Assignable priorities start at 2 and go up to 9999. Since CM-Main is implicitly assigned priority of 1, it is obvious that larger integers mean lower priorities. By the way, priorities do not need to be assigned sequentially, allowing an administrator to deliberately leave numerical gaps that could be filled in later.

Only if a priority is assigned on page 3 of the change survivable-process form will you be able to populate the MEDIA SERVER REPORTING LIST on page 4. Effectively, this list identifies which of the potentially 250 AAMS servers could register to this CM-Survivable server.

Each AAMS needs to receive a list of all the CM-Survivable servers it might communicate with. So, CM-Main analyzes all the CM-Survivable entries and compiles a list per AAMS. I speculate that as part of its reporting mechanism, CM-Main then provides each AAMS with its custom list of CM-survivable servers and their assigned priorities.

03-29-16 Image 1 Understanding Avaya Aura Media Survivability Settings
03-29-16 Image 2 Understanding Avaya Aura Media Survivability Settings

Next, we need a heartbeat mechanism for AAMS to learn when CM-Main has become unavailable. AAMS periodically sends a status “report” to CM-Main that CM must promptly acknowledge. The Report Interval (RI) determines the frequency of this “heartbeat” (default 60 seconds). The Report Expiration (RE) timer (default 180 seconds) determines how long AAMS will wait for a response from CM-main.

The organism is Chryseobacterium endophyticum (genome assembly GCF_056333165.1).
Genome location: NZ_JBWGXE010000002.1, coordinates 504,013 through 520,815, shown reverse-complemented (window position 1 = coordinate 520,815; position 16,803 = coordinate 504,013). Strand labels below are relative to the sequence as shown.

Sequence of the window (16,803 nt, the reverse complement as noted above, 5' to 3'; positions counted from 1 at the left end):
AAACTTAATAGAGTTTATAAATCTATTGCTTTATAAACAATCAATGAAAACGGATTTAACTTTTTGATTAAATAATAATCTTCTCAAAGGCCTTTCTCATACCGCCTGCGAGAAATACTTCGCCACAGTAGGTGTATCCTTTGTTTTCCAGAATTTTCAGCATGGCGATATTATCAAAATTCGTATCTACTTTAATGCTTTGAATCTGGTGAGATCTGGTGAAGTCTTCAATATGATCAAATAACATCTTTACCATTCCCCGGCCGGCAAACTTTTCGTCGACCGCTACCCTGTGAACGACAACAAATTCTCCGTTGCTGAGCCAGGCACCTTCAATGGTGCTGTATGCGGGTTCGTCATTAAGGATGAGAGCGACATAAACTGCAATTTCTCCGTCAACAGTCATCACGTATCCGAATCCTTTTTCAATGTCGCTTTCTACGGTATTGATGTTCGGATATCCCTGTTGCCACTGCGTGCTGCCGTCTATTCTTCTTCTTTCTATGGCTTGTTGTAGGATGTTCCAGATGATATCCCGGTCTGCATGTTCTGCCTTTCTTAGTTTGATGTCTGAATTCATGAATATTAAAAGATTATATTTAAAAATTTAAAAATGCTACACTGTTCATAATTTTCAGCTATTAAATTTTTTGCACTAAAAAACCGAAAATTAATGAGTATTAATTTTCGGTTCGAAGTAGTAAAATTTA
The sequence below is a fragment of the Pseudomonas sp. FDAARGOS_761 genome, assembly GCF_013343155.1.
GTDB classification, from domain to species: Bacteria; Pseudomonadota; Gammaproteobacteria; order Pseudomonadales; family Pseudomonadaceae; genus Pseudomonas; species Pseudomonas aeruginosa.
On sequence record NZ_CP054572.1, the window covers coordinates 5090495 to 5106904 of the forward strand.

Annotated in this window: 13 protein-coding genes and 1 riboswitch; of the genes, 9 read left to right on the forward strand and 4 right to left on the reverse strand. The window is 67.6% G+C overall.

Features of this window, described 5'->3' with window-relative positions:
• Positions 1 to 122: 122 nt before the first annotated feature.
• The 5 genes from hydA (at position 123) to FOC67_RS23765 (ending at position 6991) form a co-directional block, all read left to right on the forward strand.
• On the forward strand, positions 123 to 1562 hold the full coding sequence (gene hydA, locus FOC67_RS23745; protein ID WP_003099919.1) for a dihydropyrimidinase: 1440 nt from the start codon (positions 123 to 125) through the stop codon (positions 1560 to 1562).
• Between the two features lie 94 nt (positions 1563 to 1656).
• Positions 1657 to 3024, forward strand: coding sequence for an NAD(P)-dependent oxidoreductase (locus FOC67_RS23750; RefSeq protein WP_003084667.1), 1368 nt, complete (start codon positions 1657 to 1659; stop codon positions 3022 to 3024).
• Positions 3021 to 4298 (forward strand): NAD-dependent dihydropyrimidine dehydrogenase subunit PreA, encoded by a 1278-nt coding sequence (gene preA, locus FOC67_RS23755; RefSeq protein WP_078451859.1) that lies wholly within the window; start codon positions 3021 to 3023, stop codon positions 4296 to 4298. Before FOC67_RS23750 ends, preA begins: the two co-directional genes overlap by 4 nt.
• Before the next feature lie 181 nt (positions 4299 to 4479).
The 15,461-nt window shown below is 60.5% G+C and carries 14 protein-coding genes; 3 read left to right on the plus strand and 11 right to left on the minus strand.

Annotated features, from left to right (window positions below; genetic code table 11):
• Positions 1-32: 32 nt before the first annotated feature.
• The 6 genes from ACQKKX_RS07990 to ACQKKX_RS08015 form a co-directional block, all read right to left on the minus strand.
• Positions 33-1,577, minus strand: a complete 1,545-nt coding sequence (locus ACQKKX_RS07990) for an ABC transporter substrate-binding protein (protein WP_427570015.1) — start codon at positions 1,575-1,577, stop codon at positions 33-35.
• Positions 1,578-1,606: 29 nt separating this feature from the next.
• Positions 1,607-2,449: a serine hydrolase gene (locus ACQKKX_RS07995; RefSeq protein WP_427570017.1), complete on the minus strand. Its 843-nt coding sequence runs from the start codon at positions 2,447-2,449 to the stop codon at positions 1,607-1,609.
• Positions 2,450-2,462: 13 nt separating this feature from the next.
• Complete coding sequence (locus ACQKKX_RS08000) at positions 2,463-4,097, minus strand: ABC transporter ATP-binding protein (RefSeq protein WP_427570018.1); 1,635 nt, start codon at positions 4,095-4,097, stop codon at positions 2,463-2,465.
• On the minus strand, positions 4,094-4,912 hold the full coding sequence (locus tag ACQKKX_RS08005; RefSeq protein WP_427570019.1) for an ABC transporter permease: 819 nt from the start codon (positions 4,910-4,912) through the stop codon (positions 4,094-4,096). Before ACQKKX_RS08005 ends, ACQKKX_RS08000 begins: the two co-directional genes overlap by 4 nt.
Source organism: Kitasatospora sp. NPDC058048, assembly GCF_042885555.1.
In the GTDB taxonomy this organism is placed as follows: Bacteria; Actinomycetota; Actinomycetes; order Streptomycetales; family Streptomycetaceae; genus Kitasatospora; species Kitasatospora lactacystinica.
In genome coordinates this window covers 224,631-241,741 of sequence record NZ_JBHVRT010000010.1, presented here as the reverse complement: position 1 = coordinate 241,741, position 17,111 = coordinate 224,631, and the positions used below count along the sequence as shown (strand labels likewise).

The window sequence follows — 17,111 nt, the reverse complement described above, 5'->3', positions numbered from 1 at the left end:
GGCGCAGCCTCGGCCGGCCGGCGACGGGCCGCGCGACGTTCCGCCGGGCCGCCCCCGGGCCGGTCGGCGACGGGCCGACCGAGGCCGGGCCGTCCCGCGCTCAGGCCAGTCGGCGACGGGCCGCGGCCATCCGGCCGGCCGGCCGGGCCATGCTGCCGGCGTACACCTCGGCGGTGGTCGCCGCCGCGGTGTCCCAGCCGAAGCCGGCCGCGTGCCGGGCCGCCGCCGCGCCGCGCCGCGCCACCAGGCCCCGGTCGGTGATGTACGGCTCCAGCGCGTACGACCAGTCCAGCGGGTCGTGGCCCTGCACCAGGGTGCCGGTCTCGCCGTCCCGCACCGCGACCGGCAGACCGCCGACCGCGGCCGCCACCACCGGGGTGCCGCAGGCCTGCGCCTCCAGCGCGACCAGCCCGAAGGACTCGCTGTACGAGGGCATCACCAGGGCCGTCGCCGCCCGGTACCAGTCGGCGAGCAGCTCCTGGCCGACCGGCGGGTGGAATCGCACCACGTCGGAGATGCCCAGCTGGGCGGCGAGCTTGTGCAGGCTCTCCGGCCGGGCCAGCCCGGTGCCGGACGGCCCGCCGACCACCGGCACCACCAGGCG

If the Report Expiration timer expires, the AAMS will look to its list of assigned CM-Survivable servers. It will then work its way down the list, sending status reports to each CM-survivable until one responds. The available documentation suggests that each AAMS simultaneously sends reports to all its configured CMs (CM-Main and all assigned CM-Survivable servers). When a CM-Survivable receives a report from AAMS telling it that CM-Main is down, it is effectively a registration that activates CM-Survivable.

03-29-16 Image 3 Understanding Avaya Aura Media Survivability Settings

If you assign the same priority (for example ‘3’) to two or more CM-Survivable servers, then you need to make sure that each one has unique AAMS assigned to it on the Media Server Reporting List. In other words, no AAMS can be assigned a list of CM-Survivable servers with duplicated priorities.

In a different article, I discussed how the Split Registration Prevention feature (SRPF) works with MGs. I was surprised to learn that it works the same way with AAMS devices.

Fallback to CM-main can be invoked automatically when the ms-recovery-rule threshold is met (i.e. as soon as possible, or at a particular day and time). Alternatively, failback can be invoked manually from CM-Main with the command: enable ms-return.

Another implication of the introduction of AAMS is that it modifies a technical distinction between CM-Survivable Core (SC) and CM-Survivable Remote (SR). Previously either a PN or a MG could register to Survivable Core, but only a MG could register to a Survivable Remote. An AAMS can register to either a Survivable Core or a Survivable Remote. In other words, now the distinction between the two types of survivable servers is simply that PN cannot register to a Survivable Remote server.

With the addition of AAMS in Aura 7, Avaya has introduced some fantastic features. It also added flexibility to the survivability strategies that can be applied to CM.